You know times are tough when high-end brands rein-in their store opening plans and start talking up their web strategies instead. The latest to do so? Hugo Boss.
Because the Chinese and US markets will remain challenging next year, the only locations to get shiny new stores will be top global ones. Meanwhile, the digital business, which is more profitable, will be expanded faster than physical stores. It makes good business sense. The luxury sector lags its middle- and mass-market peers in maximising digital, even though the high-spending customer is just as digitally focused as those more driven by price.
Hugo Boss, which boasts Jason Wu as its womenswear designer, will still open stores (about 10-15 a year rather than the 20 it has averaged in the last half-decade) but expects tepid sales growth next year as tough times in China and the strong dollar hurt turnover into two of its key markets.
This places even more of a focus on a good digital strategy. CEO Claus-Dietrich Lahrs said the second-tier regional hubs that luxury has spread into over the past decade “will lose interest for our industry long-term,” as e-commerce becomes more prominent.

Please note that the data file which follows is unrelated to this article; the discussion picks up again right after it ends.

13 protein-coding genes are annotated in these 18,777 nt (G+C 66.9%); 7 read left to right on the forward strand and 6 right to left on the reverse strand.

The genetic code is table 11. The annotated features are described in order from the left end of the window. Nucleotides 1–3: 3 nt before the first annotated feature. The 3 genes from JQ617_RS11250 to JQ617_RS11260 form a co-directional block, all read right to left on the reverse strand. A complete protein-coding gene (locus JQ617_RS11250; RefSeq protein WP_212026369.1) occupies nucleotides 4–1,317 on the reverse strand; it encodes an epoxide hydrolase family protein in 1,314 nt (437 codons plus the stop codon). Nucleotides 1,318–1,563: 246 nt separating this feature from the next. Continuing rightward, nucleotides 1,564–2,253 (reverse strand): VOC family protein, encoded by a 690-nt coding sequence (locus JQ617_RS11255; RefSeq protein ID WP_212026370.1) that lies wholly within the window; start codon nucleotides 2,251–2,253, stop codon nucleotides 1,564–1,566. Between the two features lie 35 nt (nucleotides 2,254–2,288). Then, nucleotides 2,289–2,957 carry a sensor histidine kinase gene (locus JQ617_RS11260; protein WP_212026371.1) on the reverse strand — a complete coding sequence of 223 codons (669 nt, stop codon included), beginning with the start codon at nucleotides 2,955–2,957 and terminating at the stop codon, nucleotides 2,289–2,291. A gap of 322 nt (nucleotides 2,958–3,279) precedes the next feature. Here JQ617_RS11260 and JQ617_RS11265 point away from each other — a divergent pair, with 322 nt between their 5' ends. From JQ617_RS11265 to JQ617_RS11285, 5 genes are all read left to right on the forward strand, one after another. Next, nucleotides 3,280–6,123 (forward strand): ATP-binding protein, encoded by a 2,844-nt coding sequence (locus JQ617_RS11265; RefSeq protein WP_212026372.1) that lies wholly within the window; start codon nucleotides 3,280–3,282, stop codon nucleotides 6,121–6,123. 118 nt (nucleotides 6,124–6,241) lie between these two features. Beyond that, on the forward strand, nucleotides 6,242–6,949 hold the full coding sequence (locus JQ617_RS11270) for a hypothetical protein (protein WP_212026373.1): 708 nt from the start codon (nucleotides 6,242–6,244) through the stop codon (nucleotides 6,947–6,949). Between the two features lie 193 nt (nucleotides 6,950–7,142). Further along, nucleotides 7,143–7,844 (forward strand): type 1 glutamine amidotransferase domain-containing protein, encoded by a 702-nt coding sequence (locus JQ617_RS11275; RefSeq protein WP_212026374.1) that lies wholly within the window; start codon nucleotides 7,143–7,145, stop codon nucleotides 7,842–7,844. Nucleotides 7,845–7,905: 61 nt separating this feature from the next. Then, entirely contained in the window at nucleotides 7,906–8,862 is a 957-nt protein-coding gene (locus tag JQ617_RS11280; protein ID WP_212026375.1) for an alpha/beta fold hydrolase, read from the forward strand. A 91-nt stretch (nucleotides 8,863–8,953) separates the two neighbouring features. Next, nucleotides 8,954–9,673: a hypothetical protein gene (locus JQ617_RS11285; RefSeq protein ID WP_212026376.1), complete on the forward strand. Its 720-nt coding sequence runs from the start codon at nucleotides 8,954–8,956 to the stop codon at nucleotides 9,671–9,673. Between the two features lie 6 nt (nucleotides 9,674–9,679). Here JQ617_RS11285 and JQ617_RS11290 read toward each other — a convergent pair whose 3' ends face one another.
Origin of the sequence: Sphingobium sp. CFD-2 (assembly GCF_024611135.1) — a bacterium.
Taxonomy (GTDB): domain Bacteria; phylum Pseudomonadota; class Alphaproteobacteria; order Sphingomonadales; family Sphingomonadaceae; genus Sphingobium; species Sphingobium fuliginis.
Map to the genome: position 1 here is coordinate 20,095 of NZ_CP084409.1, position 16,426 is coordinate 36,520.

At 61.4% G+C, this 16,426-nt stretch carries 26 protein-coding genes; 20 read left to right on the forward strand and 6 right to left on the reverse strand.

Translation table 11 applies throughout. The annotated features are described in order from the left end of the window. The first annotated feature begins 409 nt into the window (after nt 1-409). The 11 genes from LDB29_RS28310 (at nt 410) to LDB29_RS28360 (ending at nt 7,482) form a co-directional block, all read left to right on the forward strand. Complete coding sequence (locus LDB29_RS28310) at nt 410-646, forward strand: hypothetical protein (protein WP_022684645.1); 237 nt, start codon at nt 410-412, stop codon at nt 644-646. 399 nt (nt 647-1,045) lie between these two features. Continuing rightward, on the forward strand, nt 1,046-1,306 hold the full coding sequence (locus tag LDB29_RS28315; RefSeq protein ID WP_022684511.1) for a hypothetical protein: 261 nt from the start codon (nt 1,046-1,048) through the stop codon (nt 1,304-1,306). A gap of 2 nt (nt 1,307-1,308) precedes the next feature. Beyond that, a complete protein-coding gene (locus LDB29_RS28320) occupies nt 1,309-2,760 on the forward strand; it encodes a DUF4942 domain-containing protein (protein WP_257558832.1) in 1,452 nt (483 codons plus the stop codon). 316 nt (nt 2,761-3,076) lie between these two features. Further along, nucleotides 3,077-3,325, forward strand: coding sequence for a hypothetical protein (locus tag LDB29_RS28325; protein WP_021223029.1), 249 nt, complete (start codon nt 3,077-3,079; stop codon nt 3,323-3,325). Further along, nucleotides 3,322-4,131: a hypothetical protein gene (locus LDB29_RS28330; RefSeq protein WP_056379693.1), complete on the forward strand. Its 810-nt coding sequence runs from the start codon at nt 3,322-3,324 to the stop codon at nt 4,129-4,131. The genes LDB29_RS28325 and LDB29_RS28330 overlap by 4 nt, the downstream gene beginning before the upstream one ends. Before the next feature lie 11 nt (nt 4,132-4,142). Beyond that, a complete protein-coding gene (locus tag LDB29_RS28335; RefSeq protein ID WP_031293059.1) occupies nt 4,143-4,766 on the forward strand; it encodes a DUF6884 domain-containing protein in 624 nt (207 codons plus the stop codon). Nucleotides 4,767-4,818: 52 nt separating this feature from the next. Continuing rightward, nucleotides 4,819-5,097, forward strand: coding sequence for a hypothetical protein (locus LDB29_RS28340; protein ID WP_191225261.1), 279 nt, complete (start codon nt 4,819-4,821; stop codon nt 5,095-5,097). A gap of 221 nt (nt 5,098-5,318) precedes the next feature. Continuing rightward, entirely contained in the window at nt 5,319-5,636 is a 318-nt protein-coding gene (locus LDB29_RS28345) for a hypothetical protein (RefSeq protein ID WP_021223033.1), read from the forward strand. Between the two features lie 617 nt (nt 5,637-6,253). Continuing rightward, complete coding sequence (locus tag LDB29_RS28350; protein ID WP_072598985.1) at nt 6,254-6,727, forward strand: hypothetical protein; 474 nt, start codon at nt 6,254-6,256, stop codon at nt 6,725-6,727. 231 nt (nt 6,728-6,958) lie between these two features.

Hugo Boss’s e-sales are currently growing at double-digit rates and Lahrs expects this to continue.
To achieve it, the company will continue to make major investments in its online ops with e-commerce logistics going in-house next year and the entire business being better integrated. Yes, luxury is finally realising that omnichannel is key.
That will mean simple-but-attractive features like collect (and return) in-store, something mass-market retailers have found beneficial for some time. At the moment, Hugo Boss offers several delivery options but ‘express’ costs just shy of £20 and takes one-to-two days. I’ll be watching this one with interest.
This post first appeared on Trendwalk.net, a style-meets-business blog by journalist, trends specialist and business analyst, Sandra Halliday